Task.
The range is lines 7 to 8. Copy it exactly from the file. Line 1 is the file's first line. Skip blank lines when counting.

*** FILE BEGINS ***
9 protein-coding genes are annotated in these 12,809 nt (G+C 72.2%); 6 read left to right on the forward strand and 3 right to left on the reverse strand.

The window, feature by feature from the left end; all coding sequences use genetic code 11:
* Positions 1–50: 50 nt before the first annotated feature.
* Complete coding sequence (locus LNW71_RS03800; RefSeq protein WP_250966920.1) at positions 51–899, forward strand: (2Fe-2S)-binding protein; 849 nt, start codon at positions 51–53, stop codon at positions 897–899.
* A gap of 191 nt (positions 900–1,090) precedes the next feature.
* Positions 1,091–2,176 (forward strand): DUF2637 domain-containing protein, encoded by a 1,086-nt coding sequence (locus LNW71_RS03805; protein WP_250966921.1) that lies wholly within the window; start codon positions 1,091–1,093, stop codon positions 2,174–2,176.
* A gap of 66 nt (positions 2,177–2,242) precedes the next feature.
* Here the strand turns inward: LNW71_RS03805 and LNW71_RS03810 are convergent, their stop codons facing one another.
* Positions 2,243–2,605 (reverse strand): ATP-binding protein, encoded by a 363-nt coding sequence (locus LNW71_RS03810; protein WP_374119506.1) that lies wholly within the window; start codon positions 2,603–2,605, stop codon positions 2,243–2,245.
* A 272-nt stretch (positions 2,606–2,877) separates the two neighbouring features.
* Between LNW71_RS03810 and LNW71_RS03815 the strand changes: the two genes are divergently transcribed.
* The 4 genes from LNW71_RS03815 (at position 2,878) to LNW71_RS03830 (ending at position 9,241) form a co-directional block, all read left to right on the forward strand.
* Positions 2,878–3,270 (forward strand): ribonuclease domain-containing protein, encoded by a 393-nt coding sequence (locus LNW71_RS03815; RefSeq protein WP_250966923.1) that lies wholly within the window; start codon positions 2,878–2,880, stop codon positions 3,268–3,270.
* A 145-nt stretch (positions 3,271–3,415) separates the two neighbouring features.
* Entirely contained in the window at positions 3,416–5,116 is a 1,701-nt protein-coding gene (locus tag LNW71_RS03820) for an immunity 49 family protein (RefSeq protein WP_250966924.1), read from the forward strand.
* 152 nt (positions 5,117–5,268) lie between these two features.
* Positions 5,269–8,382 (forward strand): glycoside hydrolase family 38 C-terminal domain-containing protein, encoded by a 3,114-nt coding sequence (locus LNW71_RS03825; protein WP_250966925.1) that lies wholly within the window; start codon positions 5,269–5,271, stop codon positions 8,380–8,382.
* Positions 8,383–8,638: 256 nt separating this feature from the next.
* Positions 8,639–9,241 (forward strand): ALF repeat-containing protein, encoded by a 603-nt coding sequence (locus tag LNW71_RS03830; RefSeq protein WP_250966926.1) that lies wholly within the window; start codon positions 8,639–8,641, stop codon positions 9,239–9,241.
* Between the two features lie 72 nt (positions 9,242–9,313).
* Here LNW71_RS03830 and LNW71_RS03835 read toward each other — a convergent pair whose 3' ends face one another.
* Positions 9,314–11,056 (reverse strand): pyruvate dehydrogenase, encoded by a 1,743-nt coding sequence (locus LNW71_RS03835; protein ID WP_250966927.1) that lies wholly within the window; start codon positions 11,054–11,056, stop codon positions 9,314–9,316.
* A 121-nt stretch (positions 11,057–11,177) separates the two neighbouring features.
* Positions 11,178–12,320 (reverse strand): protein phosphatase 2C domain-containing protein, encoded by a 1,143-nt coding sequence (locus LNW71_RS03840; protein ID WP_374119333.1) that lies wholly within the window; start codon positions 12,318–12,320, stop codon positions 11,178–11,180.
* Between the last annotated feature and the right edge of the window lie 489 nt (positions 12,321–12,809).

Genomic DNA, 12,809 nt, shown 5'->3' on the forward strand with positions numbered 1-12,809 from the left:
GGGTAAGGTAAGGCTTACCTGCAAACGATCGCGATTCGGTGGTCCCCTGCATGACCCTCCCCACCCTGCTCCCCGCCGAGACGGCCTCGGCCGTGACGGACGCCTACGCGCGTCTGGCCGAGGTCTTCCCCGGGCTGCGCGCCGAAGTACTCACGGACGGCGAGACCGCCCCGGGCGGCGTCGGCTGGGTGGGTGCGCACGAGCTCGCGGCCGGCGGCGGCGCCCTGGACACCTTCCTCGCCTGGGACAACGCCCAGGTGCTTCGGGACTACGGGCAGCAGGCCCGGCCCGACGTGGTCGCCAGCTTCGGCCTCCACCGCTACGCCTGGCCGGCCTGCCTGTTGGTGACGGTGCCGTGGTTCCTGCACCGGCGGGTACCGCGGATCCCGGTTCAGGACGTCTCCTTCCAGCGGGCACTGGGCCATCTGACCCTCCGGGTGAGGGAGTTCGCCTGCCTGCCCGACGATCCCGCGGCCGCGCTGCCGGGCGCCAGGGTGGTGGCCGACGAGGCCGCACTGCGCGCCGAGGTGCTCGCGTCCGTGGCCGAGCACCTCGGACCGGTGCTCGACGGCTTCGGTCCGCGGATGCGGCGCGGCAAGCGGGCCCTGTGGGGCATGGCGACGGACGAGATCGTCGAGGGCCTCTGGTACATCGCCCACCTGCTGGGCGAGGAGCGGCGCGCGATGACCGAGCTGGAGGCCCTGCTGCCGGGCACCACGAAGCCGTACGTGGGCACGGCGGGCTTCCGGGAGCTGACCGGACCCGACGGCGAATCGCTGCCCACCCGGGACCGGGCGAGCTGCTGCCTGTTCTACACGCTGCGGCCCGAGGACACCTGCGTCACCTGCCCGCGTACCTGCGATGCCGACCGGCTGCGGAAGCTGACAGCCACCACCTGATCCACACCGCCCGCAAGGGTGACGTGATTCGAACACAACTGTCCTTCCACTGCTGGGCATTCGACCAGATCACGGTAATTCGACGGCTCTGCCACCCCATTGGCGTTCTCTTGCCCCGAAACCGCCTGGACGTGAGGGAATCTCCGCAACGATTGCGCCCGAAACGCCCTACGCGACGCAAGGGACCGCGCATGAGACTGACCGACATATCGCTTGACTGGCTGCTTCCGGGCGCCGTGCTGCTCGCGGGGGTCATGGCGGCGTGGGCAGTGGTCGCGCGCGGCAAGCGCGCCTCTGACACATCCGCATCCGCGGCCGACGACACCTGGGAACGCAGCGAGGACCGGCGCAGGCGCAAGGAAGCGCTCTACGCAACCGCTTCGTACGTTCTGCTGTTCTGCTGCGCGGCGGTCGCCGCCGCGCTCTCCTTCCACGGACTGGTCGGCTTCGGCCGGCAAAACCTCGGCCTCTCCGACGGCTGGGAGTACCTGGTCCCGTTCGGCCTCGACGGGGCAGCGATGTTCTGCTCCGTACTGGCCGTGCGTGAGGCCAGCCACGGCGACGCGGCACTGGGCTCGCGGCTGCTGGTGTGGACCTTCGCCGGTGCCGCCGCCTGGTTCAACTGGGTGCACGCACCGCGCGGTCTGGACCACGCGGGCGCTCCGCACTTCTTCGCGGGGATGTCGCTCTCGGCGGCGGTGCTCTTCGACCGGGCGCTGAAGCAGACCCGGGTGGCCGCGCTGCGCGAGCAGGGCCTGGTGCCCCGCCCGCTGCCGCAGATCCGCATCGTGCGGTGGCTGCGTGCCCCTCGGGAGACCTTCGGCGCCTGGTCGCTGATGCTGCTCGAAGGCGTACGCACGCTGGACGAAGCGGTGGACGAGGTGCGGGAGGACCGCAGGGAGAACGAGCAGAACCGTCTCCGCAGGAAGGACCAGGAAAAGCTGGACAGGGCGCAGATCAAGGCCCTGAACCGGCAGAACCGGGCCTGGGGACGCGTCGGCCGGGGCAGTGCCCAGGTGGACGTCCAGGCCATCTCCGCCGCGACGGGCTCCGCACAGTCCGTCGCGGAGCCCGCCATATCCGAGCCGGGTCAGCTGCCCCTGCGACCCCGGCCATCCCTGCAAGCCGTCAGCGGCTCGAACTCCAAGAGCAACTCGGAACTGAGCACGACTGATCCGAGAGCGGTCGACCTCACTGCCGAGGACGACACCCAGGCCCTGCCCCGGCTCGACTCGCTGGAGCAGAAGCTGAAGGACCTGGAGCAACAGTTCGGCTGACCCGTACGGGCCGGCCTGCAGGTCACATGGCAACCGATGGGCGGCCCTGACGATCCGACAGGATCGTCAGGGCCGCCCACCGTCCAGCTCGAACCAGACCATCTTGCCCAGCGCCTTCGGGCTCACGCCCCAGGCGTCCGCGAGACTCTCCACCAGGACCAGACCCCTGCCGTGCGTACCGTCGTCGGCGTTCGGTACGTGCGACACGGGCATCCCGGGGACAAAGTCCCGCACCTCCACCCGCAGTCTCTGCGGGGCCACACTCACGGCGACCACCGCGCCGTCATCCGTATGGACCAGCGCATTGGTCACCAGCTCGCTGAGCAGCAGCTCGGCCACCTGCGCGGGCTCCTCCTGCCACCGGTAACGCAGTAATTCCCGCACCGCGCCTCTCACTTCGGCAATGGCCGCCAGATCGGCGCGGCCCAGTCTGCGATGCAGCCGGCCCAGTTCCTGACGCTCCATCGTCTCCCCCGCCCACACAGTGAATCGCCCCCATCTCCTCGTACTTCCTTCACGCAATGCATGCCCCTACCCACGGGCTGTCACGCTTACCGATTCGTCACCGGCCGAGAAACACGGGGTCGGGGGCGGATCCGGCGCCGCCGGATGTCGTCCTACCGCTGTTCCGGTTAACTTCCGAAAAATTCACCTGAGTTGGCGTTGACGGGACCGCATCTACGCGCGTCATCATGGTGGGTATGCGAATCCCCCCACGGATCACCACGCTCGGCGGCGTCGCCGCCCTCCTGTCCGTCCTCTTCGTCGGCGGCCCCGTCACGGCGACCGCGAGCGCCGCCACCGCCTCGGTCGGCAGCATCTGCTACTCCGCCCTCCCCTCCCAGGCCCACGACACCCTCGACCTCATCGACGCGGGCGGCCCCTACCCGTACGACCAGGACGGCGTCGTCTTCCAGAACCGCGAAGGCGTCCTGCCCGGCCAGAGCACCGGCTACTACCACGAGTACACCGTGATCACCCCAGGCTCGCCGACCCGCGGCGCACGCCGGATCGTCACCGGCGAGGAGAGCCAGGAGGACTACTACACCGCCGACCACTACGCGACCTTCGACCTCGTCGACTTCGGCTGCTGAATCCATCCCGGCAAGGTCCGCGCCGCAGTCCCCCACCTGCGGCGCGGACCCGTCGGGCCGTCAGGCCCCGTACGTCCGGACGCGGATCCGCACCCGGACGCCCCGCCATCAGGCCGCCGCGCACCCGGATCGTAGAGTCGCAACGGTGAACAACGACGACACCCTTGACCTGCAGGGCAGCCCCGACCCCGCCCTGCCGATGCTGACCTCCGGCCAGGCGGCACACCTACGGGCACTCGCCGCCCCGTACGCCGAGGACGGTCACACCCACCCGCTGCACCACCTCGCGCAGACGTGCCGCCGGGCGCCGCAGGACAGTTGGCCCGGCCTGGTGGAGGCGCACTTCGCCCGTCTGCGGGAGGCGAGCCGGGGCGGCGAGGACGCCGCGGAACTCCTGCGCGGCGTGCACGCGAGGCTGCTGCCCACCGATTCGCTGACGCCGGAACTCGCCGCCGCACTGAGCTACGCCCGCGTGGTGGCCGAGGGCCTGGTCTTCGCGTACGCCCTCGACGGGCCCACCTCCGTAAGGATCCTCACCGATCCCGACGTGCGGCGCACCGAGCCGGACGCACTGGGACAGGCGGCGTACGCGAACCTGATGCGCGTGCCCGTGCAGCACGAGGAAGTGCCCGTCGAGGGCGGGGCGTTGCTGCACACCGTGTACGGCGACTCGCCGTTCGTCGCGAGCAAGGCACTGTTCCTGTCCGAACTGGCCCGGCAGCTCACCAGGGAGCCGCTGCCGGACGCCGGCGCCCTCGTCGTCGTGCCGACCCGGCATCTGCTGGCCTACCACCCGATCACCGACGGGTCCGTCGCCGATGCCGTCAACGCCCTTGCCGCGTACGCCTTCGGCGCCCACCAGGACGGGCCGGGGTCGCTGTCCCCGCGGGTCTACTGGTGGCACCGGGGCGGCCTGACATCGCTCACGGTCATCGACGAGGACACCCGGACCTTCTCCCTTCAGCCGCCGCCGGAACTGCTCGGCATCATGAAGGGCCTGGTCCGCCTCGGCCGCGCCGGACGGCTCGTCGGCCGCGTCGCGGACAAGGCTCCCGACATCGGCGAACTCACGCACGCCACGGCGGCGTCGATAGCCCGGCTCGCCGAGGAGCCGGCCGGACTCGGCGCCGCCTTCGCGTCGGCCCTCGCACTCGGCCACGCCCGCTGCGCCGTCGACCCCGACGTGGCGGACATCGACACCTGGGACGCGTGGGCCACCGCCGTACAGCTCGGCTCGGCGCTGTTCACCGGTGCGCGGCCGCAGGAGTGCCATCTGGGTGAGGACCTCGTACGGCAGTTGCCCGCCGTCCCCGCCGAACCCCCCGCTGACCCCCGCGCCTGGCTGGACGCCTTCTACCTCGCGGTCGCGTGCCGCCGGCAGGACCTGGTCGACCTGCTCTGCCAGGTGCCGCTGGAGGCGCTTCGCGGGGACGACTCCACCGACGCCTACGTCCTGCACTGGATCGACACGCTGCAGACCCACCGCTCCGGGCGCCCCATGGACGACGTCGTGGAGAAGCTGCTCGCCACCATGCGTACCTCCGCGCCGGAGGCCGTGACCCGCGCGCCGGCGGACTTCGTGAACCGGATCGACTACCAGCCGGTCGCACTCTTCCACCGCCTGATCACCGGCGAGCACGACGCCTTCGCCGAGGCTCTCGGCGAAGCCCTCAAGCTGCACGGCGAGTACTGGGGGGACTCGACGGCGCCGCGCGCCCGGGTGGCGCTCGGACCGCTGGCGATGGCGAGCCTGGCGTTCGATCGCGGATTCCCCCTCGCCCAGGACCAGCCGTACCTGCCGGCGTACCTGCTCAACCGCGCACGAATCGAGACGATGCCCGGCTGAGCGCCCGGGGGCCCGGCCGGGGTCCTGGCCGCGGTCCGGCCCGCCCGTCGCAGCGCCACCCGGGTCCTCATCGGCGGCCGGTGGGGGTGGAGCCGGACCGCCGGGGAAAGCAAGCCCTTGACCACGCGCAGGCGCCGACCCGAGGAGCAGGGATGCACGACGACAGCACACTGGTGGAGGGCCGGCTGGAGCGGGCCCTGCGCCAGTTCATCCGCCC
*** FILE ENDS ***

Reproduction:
* A gap of 66 nt (positions 2,177–2,242) precedes the next feature.
* Here the strand turns inward: LNW71_RS03805 and LNW71_RS03810 are convergent, their stop codons facing one another.